Antidepressant use on rise at Canadian universities

Antidepressant use by University of Ottawa students is second only to oral contraceptives in the realm of prescription drugs.

Over the past 10 years, Canadian post-secondary students’ antidepressant drug use has increased to the point where at many institutions, it has eclipsed birth control pills.

"We’re still seeing that that class of medications is almost always the No. 1 category," said Lev Bukhman, director of Studentcare Networks, the largest student health insurer in the country.

"Sometimes it’s number two with oral contraceptives, but certainly there’s been a great deal of growth over the past decade in the use of these medications," he said.

At the University of Ottawa, oral contraceptives remain the No. 1 prescription drug claim amongst students, but antidepressant use is a strong second, and rising.

U of O students claimed $119,049 for antidepressants in 2011

In 2011, U of O students claimed $119,049 worth of antidepressants, a slight increase compared to the previous year and more than drugs for skin disorders, attention deficit disorders and antibiotics combined.

Ann-Marie Roy, vice-president of communications for the university’s student federation, puts the blame for increasing antidepressant use on the high cost of tuition.

Visits to the university food bank are on the rise, said Roy, and many students are working as much as, and even more than, the time they spend in the classroom or studying.

"I think financial stress is a big reason for students relying on antidepressants a little bit more over the last few years," Roy said. "Students are working several part-time jobs while going to school and sometimes it’s not enough … it’s evident that financial stress is the root cause of a lot of the stress students face."

Tuition fees not the only cause, student service director says

Murray Sang, director of the U of O's Student Academic Success Service, acknowledges the cost of post-secondary education can create stress and anxiety, but argues it’s only one of several contributing factors.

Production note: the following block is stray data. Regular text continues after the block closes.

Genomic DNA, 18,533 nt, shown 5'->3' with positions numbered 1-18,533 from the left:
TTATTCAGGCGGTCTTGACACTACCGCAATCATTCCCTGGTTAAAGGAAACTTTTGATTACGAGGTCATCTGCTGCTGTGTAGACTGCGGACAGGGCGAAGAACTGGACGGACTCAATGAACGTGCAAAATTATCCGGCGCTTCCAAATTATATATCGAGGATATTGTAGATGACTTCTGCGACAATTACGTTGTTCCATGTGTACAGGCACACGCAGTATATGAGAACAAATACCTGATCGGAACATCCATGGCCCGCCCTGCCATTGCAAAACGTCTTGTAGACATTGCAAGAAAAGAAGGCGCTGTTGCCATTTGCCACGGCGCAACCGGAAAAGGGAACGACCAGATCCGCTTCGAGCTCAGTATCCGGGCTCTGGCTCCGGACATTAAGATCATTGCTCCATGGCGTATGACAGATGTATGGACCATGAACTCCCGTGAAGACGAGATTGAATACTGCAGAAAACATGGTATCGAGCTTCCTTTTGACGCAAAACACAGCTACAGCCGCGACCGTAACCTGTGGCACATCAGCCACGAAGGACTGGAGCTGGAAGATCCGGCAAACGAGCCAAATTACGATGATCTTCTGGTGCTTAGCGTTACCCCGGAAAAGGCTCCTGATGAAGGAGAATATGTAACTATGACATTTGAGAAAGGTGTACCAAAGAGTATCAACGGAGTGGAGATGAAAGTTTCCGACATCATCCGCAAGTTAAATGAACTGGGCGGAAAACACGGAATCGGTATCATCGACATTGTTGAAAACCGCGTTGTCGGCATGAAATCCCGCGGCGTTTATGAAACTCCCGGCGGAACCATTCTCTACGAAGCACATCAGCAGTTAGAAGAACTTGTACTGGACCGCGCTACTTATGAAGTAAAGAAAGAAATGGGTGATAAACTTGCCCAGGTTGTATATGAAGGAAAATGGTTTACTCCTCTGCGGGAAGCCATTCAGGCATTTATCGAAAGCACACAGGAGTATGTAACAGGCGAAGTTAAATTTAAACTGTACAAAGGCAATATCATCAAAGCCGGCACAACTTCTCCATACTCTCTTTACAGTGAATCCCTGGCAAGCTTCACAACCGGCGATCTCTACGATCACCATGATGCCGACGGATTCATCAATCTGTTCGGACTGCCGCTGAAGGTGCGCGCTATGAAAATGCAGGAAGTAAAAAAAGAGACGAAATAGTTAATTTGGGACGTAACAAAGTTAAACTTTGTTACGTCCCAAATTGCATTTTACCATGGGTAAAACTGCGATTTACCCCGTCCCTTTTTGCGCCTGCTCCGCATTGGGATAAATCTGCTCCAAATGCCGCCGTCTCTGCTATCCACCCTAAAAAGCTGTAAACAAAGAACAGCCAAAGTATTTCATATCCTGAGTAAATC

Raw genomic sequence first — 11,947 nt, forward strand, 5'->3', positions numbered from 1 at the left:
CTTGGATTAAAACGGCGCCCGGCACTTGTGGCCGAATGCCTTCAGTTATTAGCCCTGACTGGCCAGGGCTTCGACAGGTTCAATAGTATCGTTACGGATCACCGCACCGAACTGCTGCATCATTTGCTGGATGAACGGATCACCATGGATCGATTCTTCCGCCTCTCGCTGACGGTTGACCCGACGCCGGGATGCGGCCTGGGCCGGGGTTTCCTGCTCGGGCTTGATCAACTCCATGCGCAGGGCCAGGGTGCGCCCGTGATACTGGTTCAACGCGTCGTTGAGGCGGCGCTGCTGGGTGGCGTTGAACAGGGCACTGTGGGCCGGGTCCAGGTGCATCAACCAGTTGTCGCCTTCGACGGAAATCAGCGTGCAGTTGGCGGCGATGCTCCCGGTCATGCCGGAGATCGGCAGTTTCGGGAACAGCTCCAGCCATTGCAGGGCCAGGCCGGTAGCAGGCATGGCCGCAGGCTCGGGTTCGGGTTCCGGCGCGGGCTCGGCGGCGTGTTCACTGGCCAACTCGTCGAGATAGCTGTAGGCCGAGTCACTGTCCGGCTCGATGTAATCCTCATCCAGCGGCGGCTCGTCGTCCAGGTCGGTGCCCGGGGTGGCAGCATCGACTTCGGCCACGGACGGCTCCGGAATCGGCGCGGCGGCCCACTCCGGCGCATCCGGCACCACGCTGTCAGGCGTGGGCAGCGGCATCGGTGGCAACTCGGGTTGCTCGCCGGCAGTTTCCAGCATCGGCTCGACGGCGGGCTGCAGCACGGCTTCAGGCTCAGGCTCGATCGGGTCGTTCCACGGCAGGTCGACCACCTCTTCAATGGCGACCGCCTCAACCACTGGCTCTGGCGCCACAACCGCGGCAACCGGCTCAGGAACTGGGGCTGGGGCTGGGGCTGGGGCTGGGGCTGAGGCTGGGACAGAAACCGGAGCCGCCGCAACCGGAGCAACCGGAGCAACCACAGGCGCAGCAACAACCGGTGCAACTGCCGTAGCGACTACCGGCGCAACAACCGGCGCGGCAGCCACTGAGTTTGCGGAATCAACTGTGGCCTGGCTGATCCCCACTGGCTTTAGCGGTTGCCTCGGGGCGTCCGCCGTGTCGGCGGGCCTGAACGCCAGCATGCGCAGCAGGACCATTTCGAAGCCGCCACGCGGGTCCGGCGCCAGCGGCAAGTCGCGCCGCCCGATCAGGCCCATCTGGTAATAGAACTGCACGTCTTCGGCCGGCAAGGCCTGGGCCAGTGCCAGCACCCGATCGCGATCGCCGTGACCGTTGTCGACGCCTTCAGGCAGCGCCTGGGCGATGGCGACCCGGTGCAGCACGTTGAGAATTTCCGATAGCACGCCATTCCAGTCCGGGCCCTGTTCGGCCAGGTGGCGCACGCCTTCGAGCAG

"To equate tuition fees as the sole cause, the primary cause of mental health issues in students, that’s not right," said Sang. "That’s an oversimplification and certainly not the reality and the research doesn’t back that up."

The de-stigmatization of mental health problems has led to more people seeking help and the result is more diagnoses and a subsequent increase in antidepressant drug use, Sang said.

Last year, U of O students visited campus counsellors more than 7,000 times, he said. He thinks part of the problem is that the current generation of young scholars are often ill prepared to deal with life’s ups and downs.

"The transition to university is more challenging and students are not prepared with the resiliency," said Sang. "So when obstacles arise and things go wrong in their academic studies that they have the fortitude and resiliency to overcome those problems."

Bukhman, whose Studentcare Networks manage 600,000 student policies, suggests post-secondary institutions invest as much in fostering a better campus community as they do to construct bigger and better facilities.

"(There’s) not the same level of resources to provide the ongoing institutional and community support to build a campus community where people have the support and the emotional help they need to go through the university experience," said Bukhman.